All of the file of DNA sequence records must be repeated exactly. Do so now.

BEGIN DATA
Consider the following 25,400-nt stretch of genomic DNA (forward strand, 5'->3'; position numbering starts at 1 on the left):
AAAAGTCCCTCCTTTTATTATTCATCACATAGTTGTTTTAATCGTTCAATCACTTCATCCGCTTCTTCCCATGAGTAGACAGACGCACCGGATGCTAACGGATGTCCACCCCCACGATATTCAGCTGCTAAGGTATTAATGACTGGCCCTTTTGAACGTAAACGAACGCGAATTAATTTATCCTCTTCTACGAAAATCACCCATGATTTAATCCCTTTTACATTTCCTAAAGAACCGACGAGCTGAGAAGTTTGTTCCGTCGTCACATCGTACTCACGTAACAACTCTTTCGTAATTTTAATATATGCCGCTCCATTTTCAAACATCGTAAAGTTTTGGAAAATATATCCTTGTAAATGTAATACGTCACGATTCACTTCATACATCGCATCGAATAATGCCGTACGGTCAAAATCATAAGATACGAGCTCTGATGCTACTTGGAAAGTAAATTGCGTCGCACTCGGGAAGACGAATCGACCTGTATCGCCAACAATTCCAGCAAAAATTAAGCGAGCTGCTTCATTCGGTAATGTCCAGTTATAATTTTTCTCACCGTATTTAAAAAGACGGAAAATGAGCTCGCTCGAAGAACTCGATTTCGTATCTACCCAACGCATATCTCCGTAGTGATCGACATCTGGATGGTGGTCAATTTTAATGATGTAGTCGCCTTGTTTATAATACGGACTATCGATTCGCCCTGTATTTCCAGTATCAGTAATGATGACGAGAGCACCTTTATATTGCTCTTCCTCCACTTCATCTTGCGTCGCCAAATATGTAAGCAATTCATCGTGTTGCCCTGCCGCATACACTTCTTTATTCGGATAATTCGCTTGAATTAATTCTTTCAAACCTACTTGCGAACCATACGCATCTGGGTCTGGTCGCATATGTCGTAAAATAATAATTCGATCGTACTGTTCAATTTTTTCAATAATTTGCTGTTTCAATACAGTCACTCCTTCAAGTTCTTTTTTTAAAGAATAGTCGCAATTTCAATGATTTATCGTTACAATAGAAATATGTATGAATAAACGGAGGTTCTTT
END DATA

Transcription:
Consider the following 25,400-nt stretch of genomic DNA (forward strand, 5'->3'; position numbering starts at 1 on the left):
AAAAGTCCCTCCTTTTATTATTCATCACATAGTTGTTTTAATCGTTCAATCACTTCATCCGCTTCTTCCCATGAGTAGACAGACGCACCGGATGCTAACGGATGTCCACCCCCACGATATTCAGCTGCTAAGGTATTAATGACTGGCCCTTTTGAACGTAAACGAACGCGAATTAATTTATCCTCTTCTACGAAAATCACCCATGATTTAATCCCTTTTACATTTCCTAAAGAACCGACGAGCTGAGAAGTTTGTTCCGTCGTCACATCGTACTCACGTAACAACTCTTTCGTAATTTTAATATATGCCGCTCCATTTTCAAACATCGTAAAGTTTTGGAAAATATATCCTTGTAAATGTAATACGTCACGATTCACTTCATACATCGCATCGAATAATGCCGTACGGTCAAAATCATAAGATACGAGCTCTGATGCTACTTGGAAAGTAAATTGCGTCGCACTCGGGAAGACGAATCGACCTGTATCGCCAACAATTCCAGCAAAAATTAAGCGAGCTGCTTCATTCGGTAATGTCCAGTTATAATTTTTCTCACCGTATTTAAAAAGACGGAAAATGAGCTCGCTCGAAGAACTCGATTTCGTATCTACCCAACGCATATCTCCGTAGTGATCGACATCTGGATGGTGGTCAATTTTAATGATGTAGTCGCCTTGTTTATAATACGGACTATCGATTCGCCCTGTATTTCCAGTATCAGTAATGATGACGAGAGCACCTTTATATTGCTCTTCCTCCACTTCATCTTGCGTCGCCAAATATGTAAGCAATTCATCGTGTTGCCCTGCCGCATACACTTCTTTATTCGGATAATTCGCTTGAATTAATTCTTTCAAACCTACTTGCGAACCATACGCATCTGGGTCTGGTCGCATATGTCGTAAAATAATAATTCGATCGTACTGTTCAATTTTTTCAATAATTTGCTGTTTCAATACAGTCACTCCTTCAAGTTCTTTTTTTAAAGAATAGTCGCAATTTCAATGATTTATCGTTACAATAGAAATATGTATGAATAAACGGAGGTTCTTT